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Talking about brightness and colour, there's scarcely a colour

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at any time of year in any kind of garden that is brighter

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than the crocosmia Lucifer.

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Down at Glebe Cottage,

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Carol is celebrating crocosmia in all its glory.

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As summer progresses, the garden develops.

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Everything becomes richer, fuller, riper.

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The soft pastels of June and early July are replaced by fiery reds,

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sizzling oranges and brilliant yellows.

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Crocosmias have arrived.

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Crocosmias come from South Africa and they just remind us

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of the debt our gardens owe to plants gathered from all over the world.

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This is Crocosmia "Gerbe D'Or",

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sometimes called Coleton "Fishacre".

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Just look at these glowing golden flowers

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and these beautiful bronze leaves.

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If you rub the leaves, they smell of saffron

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and that's where crocosmias get their name.

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From "krokos", Greek for saffron.

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They have this wonderful wandering habit.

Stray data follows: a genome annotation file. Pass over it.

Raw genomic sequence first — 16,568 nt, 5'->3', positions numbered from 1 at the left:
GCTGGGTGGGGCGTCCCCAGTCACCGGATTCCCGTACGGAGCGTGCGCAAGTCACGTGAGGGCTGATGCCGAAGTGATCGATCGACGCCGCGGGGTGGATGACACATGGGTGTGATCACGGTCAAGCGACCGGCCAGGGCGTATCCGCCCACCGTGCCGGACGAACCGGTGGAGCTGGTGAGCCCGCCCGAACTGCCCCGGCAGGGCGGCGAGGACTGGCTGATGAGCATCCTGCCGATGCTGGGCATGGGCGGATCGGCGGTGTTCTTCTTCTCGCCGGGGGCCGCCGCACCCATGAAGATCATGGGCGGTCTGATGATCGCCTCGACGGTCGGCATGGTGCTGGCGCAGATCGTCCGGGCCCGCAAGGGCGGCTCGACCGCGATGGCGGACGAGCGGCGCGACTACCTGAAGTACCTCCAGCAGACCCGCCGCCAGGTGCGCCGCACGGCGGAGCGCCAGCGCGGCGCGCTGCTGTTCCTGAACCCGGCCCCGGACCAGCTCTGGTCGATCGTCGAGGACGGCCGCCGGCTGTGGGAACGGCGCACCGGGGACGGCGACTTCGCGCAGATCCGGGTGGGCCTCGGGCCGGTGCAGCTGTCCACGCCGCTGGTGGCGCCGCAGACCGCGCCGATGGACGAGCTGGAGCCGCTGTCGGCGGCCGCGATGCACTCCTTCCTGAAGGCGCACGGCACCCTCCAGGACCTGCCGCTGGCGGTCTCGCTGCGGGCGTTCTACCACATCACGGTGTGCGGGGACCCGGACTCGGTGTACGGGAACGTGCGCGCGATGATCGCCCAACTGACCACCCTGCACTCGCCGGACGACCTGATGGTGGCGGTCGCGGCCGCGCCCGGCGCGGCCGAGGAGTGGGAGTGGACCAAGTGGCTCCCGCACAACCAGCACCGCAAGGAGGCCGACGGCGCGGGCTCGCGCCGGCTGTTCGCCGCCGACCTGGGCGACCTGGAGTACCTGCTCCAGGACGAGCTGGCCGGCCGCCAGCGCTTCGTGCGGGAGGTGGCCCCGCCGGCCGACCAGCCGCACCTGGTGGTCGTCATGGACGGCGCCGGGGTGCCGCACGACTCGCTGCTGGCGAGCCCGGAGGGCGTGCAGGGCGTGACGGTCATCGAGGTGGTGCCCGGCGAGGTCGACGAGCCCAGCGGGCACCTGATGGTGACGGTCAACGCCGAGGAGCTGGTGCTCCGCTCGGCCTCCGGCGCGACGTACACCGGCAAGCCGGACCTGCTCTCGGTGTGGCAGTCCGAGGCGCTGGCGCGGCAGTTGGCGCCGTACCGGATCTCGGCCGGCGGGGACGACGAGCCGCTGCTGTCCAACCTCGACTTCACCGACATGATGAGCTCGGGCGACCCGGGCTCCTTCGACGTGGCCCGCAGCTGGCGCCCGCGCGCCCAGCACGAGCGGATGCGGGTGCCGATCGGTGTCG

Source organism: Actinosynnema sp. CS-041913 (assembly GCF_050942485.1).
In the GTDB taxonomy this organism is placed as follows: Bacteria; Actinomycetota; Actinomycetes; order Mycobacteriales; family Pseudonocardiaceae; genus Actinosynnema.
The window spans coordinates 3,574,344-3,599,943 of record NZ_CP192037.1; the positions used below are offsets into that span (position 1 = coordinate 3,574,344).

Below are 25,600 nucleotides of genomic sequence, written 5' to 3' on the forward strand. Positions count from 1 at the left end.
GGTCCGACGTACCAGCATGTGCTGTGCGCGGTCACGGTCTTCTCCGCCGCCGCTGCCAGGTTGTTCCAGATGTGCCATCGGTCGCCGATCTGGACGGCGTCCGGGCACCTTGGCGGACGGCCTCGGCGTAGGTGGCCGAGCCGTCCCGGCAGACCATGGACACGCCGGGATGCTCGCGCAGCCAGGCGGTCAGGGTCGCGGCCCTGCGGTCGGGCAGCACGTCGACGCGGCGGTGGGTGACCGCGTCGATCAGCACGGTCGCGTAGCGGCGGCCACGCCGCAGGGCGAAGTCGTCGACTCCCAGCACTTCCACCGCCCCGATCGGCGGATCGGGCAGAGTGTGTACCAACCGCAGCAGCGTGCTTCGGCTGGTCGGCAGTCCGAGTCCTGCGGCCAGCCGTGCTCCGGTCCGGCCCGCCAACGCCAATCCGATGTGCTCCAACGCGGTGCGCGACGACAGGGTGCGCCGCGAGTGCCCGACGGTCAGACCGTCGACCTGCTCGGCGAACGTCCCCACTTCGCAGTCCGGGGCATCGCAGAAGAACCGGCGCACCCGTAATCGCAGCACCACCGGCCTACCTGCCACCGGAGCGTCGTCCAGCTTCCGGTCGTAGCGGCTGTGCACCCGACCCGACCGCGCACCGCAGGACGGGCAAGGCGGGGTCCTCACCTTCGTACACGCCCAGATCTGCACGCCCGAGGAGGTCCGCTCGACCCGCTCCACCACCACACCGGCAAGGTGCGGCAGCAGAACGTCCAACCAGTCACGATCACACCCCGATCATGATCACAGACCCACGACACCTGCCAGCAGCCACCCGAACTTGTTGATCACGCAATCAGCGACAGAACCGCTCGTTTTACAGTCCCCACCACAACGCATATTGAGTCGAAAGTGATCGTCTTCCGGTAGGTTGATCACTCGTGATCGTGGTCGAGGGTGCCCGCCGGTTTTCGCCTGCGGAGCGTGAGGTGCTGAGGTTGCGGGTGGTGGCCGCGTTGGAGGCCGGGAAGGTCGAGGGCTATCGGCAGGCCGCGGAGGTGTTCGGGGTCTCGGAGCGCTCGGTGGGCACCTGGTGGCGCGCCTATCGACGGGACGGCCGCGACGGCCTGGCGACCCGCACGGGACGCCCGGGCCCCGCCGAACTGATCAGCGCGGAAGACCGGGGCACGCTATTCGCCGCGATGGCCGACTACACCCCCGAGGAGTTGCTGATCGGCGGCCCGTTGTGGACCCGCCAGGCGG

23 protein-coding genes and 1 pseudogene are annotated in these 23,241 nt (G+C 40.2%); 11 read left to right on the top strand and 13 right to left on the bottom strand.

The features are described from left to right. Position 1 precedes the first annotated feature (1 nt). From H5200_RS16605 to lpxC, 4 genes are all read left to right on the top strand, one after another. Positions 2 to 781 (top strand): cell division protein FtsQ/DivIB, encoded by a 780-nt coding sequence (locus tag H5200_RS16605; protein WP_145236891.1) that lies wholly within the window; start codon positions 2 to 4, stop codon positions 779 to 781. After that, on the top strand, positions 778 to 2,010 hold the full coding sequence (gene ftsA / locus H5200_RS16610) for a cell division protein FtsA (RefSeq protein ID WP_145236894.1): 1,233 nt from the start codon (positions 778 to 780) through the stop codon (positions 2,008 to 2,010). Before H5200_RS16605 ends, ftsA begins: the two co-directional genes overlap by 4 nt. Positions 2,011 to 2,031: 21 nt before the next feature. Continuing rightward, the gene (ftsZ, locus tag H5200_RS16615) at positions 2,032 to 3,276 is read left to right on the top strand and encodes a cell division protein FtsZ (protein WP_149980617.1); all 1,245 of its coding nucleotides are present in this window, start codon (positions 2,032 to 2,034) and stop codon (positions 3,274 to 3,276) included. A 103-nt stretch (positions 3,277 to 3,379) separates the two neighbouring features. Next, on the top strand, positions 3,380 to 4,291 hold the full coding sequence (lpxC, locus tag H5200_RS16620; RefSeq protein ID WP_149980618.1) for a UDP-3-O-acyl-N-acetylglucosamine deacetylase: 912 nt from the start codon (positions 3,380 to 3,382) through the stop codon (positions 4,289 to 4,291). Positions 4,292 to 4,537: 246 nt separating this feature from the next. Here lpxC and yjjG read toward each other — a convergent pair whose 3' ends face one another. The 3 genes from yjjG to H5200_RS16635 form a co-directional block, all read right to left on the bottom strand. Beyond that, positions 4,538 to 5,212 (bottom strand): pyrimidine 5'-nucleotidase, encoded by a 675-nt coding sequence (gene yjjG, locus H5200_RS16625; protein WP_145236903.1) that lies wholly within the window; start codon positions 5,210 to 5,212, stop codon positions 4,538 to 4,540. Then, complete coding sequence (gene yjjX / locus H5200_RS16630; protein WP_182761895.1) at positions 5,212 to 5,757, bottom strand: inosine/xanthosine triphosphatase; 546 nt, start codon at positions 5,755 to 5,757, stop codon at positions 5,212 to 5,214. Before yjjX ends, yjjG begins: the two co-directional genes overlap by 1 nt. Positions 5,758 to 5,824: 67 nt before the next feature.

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It's very gentle but it fits in perfectly

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with a naturalistic approach.

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They just want to be themselves

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but how could you resist growing something like that?

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That's "Emily McKenzie". Perfection.

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Mark Walsh has been captivated by crocosmia for almost 15 years.

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He's been collecting, growing and hybridising new varieties

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at his nursery in Cornwall,

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and made frequent trips to see the species growing wild in South Africa.

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What did you feel like, the very first time you saw a crocosmia?

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I had a shiver down my spine when I saw them.

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After growing them for so many years in my own garden

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and then finally going to see them in the wild, nothing better.

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Have you brought any of them back with you?

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Seed has been sent for me.

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I go to photograph them and then later on of course the seed comes,

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so maybe a year or two later some seed will arrive,

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and a few years after that you'll get them into flower.

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There's one crocosmia in particular that's got a bit of a bad reputation though.

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You'll be talking about Montbretia, won't you, or the common name.

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It was bred back in late 19th century by a chap called Victor Lemoine